Steering Committee are responsible for ensuring that things run smoothly and that motions are discussed fairly and properly. They do not vote and they are not members of any delegation. Steering Committee enforce the rules which Congress have adopted : they do not make the rules.

WHAT DOES STEERING COMMITTEE DO?

These people were appointed to Steering Committee by National Council. All have experience in the operation of Congress. Their responsibility at Congress is to preside over the various sessions of debate and to ensure that speakers are not improperly interrupted. They also enforce time limits or other regulations and ensure that votes are carried out in a proper manner.

WHO DO I GO TO IF I HAVE ANY QUESTIONS?

You go to Steering Committee, who should be able to help answer any query you may have. While some members of Steering Committee chair sessions, there are also others situated at the back of Congress floor to answer any questions.

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HOW DO DEBATES WORK AND WHO PROPOSES THE MOTIONS?

The Officer orO who put the motion forward initially, normally proposes the motions in each session i.e. the name, which appears after the motion in the agenda. The motions are, however, technically the property of Congress, and if the people who initially wrote the motion do not turn up, or do not want to speak, any delegate can start the debate by proposing the motion. Once a motion is proposed, it is then open to the floor for discussion.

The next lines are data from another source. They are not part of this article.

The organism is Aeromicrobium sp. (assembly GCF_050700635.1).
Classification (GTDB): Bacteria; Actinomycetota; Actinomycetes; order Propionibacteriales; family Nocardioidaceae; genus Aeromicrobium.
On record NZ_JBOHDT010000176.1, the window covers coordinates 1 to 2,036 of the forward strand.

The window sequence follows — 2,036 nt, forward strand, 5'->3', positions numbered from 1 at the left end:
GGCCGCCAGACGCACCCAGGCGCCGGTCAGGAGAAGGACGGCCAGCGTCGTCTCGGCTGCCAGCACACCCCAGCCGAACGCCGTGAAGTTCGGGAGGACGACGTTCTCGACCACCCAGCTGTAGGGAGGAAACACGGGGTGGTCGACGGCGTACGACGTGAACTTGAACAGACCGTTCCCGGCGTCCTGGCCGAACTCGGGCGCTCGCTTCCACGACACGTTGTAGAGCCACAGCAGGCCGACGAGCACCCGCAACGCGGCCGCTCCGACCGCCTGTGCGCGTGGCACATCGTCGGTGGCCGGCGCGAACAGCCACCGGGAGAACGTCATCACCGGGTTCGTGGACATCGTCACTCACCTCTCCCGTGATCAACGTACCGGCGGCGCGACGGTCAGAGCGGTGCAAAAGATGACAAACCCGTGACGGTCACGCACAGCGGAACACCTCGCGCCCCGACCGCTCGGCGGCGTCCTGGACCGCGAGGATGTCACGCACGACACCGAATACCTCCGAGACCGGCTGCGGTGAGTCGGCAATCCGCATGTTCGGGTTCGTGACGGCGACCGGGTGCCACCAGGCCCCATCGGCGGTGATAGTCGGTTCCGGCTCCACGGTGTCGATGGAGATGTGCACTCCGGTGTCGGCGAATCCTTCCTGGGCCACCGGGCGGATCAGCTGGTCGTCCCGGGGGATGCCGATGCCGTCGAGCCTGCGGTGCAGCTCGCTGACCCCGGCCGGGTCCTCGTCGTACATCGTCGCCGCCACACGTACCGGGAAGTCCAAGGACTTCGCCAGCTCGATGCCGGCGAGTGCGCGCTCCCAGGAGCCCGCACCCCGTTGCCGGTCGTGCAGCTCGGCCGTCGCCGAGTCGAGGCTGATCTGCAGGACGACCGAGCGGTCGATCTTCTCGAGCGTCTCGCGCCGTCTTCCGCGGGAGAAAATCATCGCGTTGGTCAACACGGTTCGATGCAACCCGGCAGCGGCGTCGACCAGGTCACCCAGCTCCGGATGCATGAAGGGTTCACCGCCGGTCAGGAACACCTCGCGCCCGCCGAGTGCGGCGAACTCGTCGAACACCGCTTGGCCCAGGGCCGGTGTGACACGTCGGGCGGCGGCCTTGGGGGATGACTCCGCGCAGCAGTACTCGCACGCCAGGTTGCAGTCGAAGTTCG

HOW OFTEN CAN I SPEAK?

Unless you are the person who proposed the motion, you can only speak once on any motion. You can, however, speak on as many motions as you wish during Congress. If you proposed a motion, or if you have an amendment to a motion successfully passed, then you can also sum up before a vote is taken.

HOW LONG CAN I SPEAK FOR?

The person who proposes a motion, can speak for five minutes on why the motion should be passed. Once she or he is finished, Steering Committee will invite delegates to speak for or against the motion. Each of these speakers will have three minutes to outline their reasons for supporting or opposing the motion. The order of speakers will be as follows: Proposer, speaker against, speaker for, speaker against, and so on until a vote is called for. Note that you must speak for or against the motion. Once a vote is called for, the Proposer has the right to sum up, unless an amendment to the motion has been passed, in which case, the proposer of the amendment has the right to summate.

HOW DO AMENDMENTS WORK?